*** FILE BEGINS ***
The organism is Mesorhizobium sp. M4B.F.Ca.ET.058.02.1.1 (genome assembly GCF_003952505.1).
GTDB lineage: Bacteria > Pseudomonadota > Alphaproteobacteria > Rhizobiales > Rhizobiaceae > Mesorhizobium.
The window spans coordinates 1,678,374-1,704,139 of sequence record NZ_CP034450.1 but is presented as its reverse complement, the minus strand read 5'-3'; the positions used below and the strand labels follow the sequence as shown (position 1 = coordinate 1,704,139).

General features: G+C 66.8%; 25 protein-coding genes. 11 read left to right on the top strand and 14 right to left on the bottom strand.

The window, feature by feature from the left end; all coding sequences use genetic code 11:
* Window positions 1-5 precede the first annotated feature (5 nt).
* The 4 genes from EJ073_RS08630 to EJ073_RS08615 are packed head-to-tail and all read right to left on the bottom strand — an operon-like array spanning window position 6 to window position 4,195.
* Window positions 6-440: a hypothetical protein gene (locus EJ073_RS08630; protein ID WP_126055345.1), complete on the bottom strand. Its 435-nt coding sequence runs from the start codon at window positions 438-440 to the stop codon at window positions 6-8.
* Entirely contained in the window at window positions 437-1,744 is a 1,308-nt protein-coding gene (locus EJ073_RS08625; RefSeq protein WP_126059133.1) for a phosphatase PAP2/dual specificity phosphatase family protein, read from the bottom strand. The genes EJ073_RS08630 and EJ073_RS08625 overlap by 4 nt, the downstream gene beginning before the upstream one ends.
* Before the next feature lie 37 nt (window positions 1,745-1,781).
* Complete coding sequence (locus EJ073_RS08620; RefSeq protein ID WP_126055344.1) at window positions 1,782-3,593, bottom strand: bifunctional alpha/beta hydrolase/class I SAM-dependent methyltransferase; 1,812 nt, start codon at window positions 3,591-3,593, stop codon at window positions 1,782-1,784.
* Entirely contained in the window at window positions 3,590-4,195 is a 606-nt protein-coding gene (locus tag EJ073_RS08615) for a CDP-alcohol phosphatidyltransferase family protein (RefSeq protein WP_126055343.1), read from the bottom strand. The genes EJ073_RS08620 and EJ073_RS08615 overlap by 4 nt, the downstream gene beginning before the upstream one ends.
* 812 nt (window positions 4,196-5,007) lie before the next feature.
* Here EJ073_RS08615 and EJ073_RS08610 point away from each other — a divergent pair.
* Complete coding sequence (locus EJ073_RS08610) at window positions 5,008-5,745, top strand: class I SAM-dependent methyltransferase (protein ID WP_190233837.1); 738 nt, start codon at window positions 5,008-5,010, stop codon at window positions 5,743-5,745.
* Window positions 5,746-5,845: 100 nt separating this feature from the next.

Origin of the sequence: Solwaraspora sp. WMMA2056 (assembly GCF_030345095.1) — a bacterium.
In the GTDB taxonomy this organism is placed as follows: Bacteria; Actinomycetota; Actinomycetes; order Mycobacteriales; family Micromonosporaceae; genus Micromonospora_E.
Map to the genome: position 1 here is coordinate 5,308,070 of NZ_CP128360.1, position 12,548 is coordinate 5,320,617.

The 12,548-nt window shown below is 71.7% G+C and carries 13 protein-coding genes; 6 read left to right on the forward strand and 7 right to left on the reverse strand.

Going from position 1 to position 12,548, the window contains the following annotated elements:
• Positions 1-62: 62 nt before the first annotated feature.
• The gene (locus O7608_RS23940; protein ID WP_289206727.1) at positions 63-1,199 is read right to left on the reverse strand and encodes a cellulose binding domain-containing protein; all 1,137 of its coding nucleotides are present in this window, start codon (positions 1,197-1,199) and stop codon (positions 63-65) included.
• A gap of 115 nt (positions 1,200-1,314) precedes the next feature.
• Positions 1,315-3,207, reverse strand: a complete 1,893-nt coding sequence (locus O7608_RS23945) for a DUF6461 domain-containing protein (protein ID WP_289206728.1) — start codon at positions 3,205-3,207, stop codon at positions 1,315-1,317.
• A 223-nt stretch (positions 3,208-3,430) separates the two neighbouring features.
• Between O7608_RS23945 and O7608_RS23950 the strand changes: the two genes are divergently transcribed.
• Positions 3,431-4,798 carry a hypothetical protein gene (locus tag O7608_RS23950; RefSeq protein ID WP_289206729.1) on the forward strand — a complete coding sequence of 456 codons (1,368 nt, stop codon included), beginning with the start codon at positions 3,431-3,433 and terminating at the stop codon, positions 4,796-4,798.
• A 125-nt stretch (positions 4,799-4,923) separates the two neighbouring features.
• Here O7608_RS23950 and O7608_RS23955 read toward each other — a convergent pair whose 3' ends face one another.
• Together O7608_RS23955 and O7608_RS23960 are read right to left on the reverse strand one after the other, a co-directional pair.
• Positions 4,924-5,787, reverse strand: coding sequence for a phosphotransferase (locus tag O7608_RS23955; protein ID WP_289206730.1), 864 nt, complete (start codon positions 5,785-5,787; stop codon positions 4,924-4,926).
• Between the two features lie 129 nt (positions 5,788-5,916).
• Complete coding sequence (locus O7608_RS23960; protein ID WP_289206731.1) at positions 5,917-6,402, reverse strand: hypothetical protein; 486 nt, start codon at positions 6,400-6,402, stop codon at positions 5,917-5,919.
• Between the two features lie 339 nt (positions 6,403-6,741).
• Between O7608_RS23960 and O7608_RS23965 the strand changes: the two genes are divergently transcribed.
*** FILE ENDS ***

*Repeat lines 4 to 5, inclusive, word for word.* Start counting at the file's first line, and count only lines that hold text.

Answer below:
General features: G+C 66.8%; 25 protein-coding genes. 11 read left to right on the top strand and 14 right to left on the bottom strand.

The window, feature by feature from the left end; all coding sequences use genetic code 11: